John Aubrey (1626-97) was one of the best-connected scholars and antiquaries in the great decades of the British scientific revolution. Immersed in the intellectual fervour of the era, he is best remembered today for his Brief Lives, a collection of compelling portraits of a generation of eminent thinkers.
While Aubrey gained a reputation in his own time as a pioneer antiquary and archaeologist, his full intellectual range was much broader. Sociable by nature, he was one of the Founding Fellows of the Royal Society of London and acquainted with all the leading scientists of the generation of Robert Hooke and Isaac Newton. Aubrey championed Hooke's radical ideas on geology and the origin of fossils, and with Hooke he also worked on the construction of a workable artificial language. A pioneer archaeologist too, Aubrey produced the most profound analysis of ancient megaliths undertaken at that time. In addition, Aubrey was an early donor of books, manuscripts, and many other items to both the Bodleian Library and the recently opened Ashmolean Museum.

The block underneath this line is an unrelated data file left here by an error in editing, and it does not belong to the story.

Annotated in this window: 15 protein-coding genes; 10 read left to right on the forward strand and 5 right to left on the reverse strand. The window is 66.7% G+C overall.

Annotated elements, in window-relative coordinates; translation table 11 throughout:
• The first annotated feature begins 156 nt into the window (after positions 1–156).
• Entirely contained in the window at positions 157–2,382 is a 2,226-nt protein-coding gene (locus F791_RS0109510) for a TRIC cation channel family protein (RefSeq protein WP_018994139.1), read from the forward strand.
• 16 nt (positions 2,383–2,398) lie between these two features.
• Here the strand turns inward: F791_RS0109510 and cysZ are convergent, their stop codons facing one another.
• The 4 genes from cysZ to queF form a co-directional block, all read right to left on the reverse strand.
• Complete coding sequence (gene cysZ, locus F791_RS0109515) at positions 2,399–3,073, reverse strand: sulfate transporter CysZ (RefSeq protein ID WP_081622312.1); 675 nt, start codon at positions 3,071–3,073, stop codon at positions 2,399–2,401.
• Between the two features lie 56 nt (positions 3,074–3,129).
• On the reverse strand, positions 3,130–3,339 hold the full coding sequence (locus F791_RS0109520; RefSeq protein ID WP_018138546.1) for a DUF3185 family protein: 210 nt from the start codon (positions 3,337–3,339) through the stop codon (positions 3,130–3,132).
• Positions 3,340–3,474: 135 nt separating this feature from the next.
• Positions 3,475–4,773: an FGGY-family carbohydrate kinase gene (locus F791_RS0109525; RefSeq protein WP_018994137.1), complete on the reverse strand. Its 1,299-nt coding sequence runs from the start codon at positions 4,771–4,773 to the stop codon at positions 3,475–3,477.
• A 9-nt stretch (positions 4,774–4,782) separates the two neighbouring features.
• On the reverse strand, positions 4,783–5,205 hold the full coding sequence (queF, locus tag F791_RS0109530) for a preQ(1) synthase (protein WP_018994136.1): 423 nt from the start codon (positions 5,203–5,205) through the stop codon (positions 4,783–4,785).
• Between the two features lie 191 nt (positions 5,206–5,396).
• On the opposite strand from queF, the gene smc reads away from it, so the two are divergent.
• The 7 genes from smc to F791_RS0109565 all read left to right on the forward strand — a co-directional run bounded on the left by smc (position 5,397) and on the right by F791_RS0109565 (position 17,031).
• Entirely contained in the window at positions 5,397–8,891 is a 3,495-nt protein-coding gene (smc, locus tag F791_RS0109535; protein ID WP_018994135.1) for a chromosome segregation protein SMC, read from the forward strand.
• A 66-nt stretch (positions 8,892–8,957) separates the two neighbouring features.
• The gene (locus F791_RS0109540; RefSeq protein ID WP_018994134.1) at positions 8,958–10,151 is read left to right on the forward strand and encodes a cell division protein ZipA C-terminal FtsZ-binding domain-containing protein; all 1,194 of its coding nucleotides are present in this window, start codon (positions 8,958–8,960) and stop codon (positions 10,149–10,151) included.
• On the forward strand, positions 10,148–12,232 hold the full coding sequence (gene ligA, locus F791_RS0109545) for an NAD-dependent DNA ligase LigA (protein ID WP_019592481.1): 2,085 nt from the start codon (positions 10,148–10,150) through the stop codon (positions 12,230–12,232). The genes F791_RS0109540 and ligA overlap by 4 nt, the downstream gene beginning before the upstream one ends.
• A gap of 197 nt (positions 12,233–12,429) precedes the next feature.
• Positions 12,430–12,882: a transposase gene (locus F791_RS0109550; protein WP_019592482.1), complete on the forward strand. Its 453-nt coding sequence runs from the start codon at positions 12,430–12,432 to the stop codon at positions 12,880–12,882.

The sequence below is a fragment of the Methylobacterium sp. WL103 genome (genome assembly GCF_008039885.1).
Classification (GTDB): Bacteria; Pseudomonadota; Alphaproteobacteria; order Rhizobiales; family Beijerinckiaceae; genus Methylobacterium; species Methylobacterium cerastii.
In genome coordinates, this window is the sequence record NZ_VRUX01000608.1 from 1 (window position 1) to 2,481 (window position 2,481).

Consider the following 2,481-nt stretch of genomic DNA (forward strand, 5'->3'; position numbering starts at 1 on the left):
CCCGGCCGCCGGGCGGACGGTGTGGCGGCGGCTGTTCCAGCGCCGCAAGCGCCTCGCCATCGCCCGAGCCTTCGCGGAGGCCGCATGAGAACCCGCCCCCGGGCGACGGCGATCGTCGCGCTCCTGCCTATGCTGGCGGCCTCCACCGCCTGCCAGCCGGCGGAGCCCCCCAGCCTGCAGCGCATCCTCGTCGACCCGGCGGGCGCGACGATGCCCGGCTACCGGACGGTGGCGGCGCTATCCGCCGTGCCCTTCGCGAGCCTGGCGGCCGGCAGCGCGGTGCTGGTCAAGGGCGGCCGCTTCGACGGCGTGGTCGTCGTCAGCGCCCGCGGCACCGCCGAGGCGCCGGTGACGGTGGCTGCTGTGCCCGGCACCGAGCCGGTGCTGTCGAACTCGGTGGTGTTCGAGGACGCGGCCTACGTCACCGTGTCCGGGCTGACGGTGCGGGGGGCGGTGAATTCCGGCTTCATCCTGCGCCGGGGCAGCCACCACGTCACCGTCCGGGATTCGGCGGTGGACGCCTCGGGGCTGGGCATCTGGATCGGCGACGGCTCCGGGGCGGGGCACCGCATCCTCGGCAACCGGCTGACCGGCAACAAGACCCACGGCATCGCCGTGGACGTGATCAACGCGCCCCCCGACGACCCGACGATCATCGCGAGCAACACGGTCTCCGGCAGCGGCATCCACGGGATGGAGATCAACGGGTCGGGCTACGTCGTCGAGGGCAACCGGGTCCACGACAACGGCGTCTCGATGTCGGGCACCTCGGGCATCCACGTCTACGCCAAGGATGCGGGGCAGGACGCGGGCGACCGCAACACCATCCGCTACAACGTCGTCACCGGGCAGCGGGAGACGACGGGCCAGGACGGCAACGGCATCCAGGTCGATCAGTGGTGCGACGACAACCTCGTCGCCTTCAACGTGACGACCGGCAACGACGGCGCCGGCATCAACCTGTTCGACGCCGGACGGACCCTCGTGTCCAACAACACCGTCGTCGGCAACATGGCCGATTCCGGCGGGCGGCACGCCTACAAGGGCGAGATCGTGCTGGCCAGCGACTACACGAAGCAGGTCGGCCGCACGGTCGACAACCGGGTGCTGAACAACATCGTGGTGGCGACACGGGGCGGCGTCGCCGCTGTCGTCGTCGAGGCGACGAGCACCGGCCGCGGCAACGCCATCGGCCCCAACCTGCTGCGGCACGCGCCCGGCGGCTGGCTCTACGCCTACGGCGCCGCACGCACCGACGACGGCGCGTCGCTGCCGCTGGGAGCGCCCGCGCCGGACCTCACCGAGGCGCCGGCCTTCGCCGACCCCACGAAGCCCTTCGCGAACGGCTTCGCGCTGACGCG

John Aubrey and the Advancement of Learning presents all of Aubrey's varied interests and pursuits within the intellectual context of his times. Published to celebrate the 350th anniversary of the Royal Society, this is the first accessible and illustrated guide to Aubrey's many diverse achievements as a biographer, antiquary, mathematician, `natural philosopher' and all-round virtuoso.
William Poole is a Fellow of New College, Oxford. His interests lie in early-modern intellectual and literary history. His recent books include The World Makers (2010), and he is currently editing the correspondence of John Aubrey.